I picked up an old issue of The Sun Magazine spontaneously, realizing I had never read it, and am engrossed in the advice columns from Cary Tennis’ book, Citizens of the Dream: Advice on Writing, Painting, Playing, Acting, and Being.
A jazz pianist wrote to Cary for advice on his career/life path, explaining that he’s heading for his fifties and just sneaking by on his musician’s income. He writes, “We always hear heartwarming stories of people who followed their dream and never gave up and succeeded, but what of the people who followed their dream and failed?” He says that he once thought staying true to his art was everything but that now he yearns to know the satisfaction of earning a living. He’s sick of driving many miles for crappy gigs and money and is concerned about his future.
The jazz pianist’s dilemma struck a chord with me (no pun intended). I recently took on a part time office job that is unrelated to anything I am interested in but will enable me to make a living. When I was attempting to teach yoga full- time I felt stressed and pressured. I was ‘running around’ from class to class and subbing whenever I could, but it did not add up to a full-time salary. Subbing cannot be counted on for income and even permanent classes are subject to change, so there is little stability. And god forbid I taught a class that was less than great; it sent me into a downward spiral of despair and doubt, questioning whether I was any good at teaching and if I could continue on this path at all.
Cary tells the jazz musician that when he first sat down to write to him he was at a loss; he had no words. He took some time away from the computer to clear his head but still no words came. But then he noticed a bumper sticker on a car that read “Real musicians have day jobs!” Cary writes, “it was a needed reminder: Your music does not have to support you. In fact, your music might be happier if you were supporting it.” He encourages him to find part-time work to supplement his musical career or to even change paths completely if he chooses and play his music on the side. I found this oddly comforting.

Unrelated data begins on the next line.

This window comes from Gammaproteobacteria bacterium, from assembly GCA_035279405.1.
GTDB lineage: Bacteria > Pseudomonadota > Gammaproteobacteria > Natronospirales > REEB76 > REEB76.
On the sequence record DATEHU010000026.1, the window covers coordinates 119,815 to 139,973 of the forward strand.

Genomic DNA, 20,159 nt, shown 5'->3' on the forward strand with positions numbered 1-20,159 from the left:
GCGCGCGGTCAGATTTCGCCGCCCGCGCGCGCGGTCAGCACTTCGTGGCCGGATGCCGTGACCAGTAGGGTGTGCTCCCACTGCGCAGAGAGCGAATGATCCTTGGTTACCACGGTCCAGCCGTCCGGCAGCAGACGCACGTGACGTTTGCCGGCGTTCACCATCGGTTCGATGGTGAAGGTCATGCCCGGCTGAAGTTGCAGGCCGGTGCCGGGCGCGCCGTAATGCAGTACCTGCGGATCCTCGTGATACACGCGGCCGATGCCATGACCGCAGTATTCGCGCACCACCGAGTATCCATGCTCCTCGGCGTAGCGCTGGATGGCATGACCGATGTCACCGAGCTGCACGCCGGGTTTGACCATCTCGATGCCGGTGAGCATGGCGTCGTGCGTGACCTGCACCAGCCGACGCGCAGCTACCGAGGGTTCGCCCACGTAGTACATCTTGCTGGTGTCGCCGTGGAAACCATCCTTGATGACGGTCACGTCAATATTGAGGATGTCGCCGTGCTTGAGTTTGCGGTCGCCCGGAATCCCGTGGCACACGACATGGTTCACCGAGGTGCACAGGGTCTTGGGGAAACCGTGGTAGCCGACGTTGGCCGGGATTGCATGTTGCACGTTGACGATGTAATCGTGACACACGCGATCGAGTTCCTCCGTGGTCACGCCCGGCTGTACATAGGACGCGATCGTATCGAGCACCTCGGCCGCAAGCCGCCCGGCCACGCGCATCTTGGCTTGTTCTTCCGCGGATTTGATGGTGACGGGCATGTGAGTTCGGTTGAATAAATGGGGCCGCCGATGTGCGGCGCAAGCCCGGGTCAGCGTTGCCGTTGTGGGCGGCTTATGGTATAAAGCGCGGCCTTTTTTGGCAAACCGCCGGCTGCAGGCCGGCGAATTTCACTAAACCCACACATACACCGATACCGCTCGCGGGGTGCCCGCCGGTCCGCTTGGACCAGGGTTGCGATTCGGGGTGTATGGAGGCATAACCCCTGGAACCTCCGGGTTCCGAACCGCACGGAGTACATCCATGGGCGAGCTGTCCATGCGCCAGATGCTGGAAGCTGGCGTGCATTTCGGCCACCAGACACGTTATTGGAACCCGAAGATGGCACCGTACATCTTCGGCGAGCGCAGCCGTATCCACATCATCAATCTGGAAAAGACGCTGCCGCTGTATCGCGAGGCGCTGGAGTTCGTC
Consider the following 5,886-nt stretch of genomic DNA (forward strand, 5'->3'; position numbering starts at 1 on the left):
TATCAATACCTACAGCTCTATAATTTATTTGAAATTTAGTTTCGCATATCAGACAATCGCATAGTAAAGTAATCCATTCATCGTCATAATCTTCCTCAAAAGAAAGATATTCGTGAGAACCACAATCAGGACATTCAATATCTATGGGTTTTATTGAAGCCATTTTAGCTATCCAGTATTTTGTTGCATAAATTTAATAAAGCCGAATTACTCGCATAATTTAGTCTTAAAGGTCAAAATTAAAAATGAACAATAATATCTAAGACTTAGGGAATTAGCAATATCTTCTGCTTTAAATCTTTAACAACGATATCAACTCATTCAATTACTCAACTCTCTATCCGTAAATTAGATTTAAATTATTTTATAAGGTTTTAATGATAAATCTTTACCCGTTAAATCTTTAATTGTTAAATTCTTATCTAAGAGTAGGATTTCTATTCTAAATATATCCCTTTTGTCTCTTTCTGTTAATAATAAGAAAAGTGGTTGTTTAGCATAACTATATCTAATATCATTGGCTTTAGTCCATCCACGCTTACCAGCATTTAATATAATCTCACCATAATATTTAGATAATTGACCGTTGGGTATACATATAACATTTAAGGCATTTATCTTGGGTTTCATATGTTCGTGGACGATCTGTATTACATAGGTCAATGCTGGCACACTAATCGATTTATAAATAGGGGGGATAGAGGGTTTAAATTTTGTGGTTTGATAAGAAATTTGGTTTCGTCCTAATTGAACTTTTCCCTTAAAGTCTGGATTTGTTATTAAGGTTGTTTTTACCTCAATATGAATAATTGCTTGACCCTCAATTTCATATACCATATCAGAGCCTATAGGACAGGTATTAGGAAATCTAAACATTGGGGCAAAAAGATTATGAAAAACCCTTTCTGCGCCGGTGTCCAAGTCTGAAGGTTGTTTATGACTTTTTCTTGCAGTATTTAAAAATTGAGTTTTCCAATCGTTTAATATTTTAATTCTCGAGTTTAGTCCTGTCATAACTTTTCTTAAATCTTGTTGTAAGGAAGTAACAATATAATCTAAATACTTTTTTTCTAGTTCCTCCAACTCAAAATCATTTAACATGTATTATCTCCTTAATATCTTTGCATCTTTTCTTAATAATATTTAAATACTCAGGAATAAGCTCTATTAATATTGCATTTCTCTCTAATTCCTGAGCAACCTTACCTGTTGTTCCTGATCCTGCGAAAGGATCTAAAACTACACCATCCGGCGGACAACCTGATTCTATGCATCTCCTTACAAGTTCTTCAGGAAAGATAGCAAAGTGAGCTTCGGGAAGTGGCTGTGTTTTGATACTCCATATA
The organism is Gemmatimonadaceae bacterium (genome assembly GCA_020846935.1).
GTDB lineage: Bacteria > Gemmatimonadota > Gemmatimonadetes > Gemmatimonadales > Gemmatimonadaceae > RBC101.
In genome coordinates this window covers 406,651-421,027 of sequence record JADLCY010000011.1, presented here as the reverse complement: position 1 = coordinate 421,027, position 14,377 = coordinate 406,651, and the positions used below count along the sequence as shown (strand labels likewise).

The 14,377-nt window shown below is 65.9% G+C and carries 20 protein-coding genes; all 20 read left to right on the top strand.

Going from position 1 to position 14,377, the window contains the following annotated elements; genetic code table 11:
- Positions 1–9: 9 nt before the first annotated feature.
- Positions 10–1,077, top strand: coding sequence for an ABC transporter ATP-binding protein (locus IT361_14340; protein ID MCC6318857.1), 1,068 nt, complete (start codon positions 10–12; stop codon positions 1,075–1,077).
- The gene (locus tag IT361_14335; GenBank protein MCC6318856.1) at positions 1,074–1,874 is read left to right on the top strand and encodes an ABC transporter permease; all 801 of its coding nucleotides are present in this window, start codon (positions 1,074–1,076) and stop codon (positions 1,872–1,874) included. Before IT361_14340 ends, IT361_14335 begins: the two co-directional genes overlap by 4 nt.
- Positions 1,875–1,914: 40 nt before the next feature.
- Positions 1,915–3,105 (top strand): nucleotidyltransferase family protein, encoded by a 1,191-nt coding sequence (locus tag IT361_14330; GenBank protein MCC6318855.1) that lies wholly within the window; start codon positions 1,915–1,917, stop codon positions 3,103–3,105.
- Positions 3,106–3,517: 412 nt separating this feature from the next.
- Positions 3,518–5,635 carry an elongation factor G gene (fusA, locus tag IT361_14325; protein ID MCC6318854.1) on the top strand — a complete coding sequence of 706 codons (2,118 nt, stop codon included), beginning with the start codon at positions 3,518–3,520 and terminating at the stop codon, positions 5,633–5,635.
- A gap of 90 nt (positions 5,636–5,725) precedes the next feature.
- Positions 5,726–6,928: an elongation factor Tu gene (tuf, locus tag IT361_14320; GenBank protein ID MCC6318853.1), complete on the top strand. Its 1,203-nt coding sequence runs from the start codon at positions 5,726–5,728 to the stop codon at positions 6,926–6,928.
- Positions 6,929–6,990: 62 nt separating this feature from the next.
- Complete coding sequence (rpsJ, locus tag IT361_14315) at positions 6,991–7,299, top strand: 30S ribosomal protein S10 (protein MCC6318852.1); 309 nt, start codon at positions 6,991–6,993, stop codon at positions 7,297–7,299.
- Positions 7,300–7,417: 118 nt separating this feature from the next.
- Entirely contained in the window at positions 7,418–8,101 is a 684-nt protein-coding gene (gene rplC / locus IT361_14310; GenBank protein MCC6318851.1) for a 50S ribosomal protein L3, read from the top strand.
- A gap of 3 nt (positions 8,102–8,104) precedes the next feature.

The next question to Cary comes from a young woman who has had no worldly success with her writing, no tangible results to prove that her writing is worth pursuing. She wants to know when she should give up in terms of making a career of writing. Cary reminds her that writing is not only about “displaying one’s talent” but that writing is a “spiritual practice and mode of self-discovery.” He continues on to discuss the “practice,” the notion of putting in the work each day to improve one’s craft.
The universe has been sending lots of messages my way about practicing with consistency and love for the craft, and finding the grace to detach from the results. Practice is not about getting to an end point. I have been practicing every day (my writing, my yoga) and I feeling fuller, nourished, and more stable … all those things I’d been looking for when I was practicing erratically and praying I would get my big break at some point. Sure, it would be great to get the big break but what is really great is simply feeling the effects of my practice in my body, mind and soul.